Reviewby Rebecca Silverman,
Bad Teacher's Equation
Atsushi Arisawa is pining after his childhood love, the angelic Ma-chan. So when he receives a letter telling him that Ma-chan is now the nurse at Jyogaoka High, he jumps at the chance to transfer from one of the top five schools to the infamous delinquent high. But when he gets there, not only does Ma-chan not resemble the boy he remembers, the boy he promised to marry is at the school too – and he would love to hold Atsushi to his all-but-forgotten vow! With so many handsome men, who will Atsushi choose?
Did you ever watch or read Cromartie High School and think, “This story's pretty good, but what it could really use is some yaoi?” If the answer is yes, Bad Teacher's Equation may be the series for you. But for those people who just read that opening line and shook their heads, steer clear. Kazuma Kodaka's 1993 tale of mistaken identity, inappropriate relationships, and unwanted attentions may take place in a delinquent (or “yankee” as June's translation calls it) high school, but it lacks the wackiness to pull it off, leaving readers to muddle through a tangled mess of intersecting plot lines and confused relationships.
The story opens with high school freshman Atsushi getting ready to transfer to the school he thinks childhood crush Ma-chan is teaching at. He knows it doesn't have a good reputation, but he is so focused on his love that he doesn't think of the consequences. However, when he reaches the nurse's office, he discovers that the man he has been pining for has made a complete 180 – gone is the sweet and gentle Ma-chan of memory, and in his place is a thuggish lout. Readers quickly learn that the reason he seems so different is that he is not, in fact, Ma-chan, but his similarly named brother. Atsushi takes most of the first half of this double-thick volume to realize that same fact, though, and Kodaka attempts to have his confusion drive that opening plot. Complicating matters is a chance meeting with Kōji Inagaki, a boy who used to defend Atsushi from bullies and whom he promised to marry in elementary school. Koji has reached the age of sixteen cherishing that memory, and he begins a dogged pursuit of our hero, who is not remotely interested.
As this series is largely a romance, enjoyable relationships are integral to its development. Among the many potential pairings, this story has one. The real Ma-chan (Masami) and fellow teacher Toru have just started on the rocky road to love, with Ma-chan wishing Toru would move just a little faster. They have some genuinely sweet moments...when the false Ma-chan (Masayoshi) isn't sabotaging them. That is one of the less wonderful relationships in the series – Masayoshi, while fervently denying any homosexuality on his part – is apparently overfond of his brother in a decidedly sexual way. This sort of one-sided relationship abounds in the series. By the second half of the book, Atsushi has declared himself in love with Masayoshi and pursues him determinedly. This isn't good on at least two levels – the one being that Masayoshi very clearly does not welcome Atsushi's advances, constituting them as sexual harassment, and the other being that Masayoshi is a teacher and Atsushi is underage. Without putting the kibosh on this relationship openly, Masayoshi leaves himself open to all sorts of trouble. Granted, this is a story about Japan and not the United States, but as this edition is being marketed in the U.S., these issues need to be considered. By this measure, the also non-consensual relationship between Koji and Atsushi is less of a problem, but it still features one boy forcing unwanted physical contact on the other, making it uncomfortable for some readers.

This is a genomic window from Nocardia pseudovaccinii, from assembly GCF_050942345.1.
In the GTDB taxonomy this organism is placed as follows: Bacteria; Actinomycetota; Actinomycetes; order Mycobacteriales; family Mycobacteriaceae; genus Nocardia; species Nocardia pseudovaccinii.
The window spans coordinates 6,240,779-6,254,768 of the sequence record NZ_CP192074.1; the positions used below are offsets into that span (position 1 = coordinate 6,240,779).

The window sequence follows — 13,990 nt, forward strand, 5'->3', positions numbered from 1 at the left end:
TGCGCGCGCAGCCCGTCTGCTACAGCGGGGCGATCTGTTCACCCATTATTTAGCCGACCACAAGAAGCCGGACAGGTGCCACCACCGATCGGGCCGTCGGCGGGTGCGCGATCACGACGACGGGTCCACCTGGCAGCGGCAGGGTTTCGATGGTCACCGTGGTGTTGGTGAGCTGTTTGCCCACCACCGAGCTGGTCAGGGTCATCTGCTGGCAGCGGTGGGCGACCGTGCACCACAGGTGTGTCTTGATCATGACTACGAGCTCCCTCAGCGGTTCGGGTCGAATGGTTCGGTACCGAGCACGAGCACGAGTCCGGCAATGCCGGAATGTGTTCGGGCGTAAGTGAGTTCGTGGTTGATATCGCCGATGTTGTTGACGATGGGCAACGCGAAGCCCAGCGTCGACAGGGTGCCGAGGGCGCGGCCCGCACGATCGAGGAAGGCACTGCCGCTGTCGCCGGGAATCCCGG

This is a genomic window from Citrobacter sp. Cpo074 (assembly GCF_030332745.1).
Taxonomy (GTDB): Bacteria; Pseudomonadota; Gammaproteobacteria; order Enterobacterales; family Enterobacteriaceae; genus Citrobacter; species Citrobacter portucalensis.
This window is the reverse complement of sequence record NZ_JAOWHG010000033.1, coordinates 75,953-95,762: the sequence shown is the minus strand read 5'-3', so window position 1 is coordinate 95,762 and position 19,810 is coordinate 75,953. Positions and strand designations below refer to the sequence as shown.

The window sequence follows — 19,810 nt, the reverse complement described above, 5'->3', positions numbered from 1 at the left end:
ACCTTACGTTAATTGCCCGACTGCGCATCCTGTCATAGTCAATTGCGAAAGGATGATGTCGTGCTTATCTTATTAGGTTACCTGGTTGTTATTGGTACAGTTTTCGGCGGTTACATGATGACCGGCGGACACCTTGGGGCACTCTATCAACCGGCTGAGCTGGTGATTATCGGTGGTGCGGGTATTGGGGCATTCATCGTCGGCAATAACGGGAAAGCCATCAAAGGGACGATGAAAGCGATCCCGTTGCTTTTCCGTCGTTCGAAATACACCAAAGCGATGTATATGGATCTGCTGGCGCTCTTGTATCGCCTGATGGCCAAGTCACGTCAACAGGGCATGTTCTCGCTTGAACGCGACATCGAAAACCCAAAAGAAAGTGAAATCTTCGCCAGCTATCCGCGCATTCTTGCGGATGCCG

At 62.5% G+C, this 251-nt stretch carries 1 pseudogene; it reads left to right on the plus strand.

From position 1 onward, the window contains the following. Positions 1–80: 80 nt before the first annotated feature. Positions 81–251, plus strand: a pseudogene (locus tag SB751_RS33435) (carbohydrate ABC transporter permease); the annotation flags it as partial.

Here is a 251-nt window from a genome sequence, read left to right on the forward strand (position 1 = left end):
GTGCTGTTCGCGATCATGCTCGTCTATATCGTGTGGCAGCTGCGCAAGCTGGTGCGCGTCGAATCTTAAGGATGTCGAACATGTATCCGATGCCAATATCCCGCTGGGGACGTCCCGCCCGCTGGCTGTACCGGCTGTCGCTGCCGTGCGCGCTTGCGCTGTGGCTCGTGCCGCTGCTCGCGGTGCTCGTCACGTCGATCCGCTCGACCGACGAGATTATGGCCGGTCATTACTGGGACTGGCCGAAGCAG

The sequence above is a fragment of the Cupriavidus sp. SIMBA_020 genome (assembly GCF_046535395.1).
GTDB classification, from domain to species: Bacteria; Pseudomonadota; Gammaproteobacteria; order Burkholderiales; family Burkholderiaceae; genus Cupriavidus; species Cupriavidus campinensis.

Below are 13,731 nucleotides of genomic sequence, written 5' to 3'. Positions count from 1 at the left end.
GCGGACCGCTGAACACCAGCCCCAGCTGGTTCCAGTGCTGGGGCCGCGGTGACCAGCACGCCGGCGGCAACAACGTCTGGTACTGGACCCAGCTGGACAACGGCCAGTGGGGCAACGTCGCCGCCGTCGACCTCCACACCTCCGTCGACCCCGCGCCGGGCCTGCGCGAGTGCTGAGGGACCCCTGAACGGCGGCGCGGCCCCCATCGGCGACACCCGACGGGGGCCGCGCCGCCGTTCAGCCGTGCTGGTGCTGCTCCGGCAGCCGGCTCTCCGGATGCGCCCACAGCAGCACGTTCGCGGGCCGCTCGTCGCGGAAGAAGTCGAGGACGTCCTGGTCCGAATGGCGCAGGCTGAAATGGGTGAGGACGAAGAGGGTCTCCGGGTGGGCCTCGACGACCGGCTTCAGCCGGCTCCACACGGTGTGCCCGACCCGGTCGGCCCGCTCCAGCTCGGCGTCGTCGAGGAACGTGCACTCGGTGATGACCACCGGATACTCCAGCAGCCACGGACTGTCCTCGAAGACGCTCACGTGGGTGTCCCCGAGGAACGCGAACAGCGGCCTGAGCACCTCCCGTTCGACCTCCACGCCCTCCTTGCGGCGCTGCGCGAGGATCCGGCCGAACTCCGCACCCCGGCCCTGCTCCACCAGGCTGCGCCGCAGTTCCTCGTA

Kodaka's art for this series is very different from what appears on the cover, making perhaps the best comparison Viz's editions of Miki Aihara's Tokyo Boys and Girls, where the inside art was markedly worse than the cover art. Like that other series, June's edition is a reprint of the original 1993 run, with two volumes combined into one and new covers. The result is that we have the early work of an artist who will later be quite accomplished...but hasn't quite hit her stride yet. Heads are consistently the wrong size for bodies, movements are stiff, and character designs are dated. (Masayoshi suffers from a drastic case of 1980s hair.) Kodaka's shonen origins are also clear in some of her references, with homage paid to Slam Dunk in one section and a possible Initial D (or a similar earlier series) reference elsewhere. These aren't detractions per se, but they do feel odd and out of place.
While Kodaka's later series, such as Border, handle the yaoi genre without most of the cliches that make it distasteful, Bad Teacher's Equation falls short of that mark. Every man in the series appears to be gay, the one female character with any development who isn't shown exclusively from the back is a fujoshi, and most of the attentions are unwanted. While these are not true of all yaoi, they are part of what makes it inaccessible to the masses. If these things do not bother you, which is by no means a bad thing, than there is plenty to enjoy here. However, those new to yaoi may not want to start their journey with this particular series. Bad Teacher's Equation is a confused, confusing tangle of a story that drags when it isn't uncomfortable. Chalk it up as evidence that even the most accomplished storyteller needs time to hit her stride and read one of her later works instead.
Overall : D+
Story : D
Art : B-
+ A lot of book for your buck, one couple worth following.
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